The information stored in the card is compared with corresponding information characteristic of the current time and/or of the nature of the machine which is getting ready to deliver the goods.
By way of example, in an application to transport, the effect of this improvement is to enable a transaction to be resumed with the purchaser receiving undue advantage only if the preceding operation began to take place on the same set of payment locations and a length of time ago that is short enough to exclude re-use for a new trip. With this precaution, a traveller cannot make two trips for the price of one, and the possible opening of a turnstile for a second traveller (representing the non-ratified ticket of the first traveller) does not harm the transport supplier any more than does forced passage through a turnstile, insofar as in any event one of the travellers will be found to have not paid if ever there is an inspection.
A second improvement consists in step 05 in inhibiting passage to step 40 (second alternative branch after testing the state of ) if the machine has previously performed a transaction on the same card that was completed all the way to proper execution of delivery. This improvement has the effect of requiring the purchaser in any event to change machine before having any hope of obtaining double delivery.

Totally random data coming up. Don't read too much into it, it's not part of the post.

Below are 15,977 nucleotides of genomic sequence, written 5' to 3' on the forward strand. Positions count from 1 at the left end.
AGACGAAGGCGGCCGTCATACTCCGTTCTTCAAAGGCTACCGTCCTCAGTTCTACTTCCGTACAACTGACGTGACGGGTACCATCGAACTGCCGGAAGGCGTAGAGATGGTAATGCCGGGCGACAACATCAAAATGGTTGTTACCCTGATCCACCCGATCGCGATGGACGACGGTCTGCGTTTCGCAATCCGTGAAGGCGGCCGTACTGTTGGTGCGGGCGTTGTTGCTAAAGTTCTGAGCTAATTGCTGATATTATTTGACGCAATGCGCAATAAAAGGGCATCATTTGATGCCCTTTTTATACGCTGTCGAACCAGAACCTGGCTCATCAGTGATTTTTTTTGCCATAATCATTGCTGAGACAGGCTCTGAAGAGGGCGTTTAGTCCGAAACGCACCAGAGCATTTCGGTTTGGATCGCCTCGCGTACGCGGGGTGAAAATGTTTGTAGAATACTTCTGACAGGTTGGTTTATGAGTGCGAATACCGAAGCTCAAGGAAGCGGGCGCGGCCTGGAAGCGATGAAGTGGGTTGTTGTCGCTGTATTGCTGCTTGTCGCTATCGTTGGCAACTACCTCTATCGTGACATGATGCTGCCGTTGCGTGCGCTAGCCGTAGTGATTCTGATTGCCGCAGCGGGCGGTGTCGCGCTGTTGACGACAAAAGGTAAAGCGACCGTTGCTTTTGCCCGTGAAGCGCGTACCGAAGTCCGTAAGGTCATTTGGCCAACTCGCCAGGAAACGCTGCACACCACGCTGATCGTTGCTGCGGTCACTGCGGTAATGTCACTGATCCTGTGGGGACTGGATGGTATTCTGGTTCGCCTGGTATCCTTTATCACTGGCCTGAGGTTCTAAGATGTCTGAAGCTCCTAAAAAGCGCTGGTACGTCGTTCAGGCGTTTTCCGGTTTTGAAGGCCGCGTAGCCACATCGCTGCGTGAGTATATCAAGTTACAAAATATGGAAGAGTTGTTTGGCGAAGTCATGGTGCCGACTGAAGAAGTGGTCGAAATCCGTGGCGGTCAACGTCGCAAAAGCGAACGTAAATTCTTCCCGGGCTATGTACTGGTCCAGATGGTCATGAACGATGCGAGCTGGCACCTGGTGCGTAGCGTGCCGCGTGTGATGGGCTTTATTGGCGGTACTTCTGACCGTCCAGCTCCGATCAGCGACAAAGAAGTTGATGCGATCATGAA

The machine performs this detection, for example by consulting a history of the transactions that it has carried out, including for each transaction a card identifier and an indication as to whether or not delivery took place; the history can be shared between a set of machines if they are interconnected by a communications network (note: in an application to paying for transport, a failure in this network gives rise only to a slight increase in the probability of a ticket being usable via a second turnstile).
Inhibition of free payment can give rise either to the transaction being stopped (as happens in transport in the event of a second use within the time limit specified in the above first improvement), or else by a second delivery but in return for further payment (for example when an article of goods is delivered).
A third improvement consists, in step 20, in making the debit and in modifying the flag (and where appropriate writing the information associated with the above-described first improvement) in such a manner that these operations are indivisible.
In other words, means are provided in the card which ensure that if step 20 is interrupted, then any subsequent read will obtain and d information (and where appropriate any information associated with the first improvement) that is either completely unchanged, or else completely changed, in compliance with the commands of the machine.
This avoids certain possible kinds of error in favor of the purchaser or of the machine depending on which operations take place without the other.
By way of example (suitable for minimizing the number of writes in memory), the card can have two memory zones Z0 and Z1 each containing i, the balance di, a number ni that can take the value 0 or 1, and a check sum si relating to di and ni (si is normally the number of 0 bits in di and ni).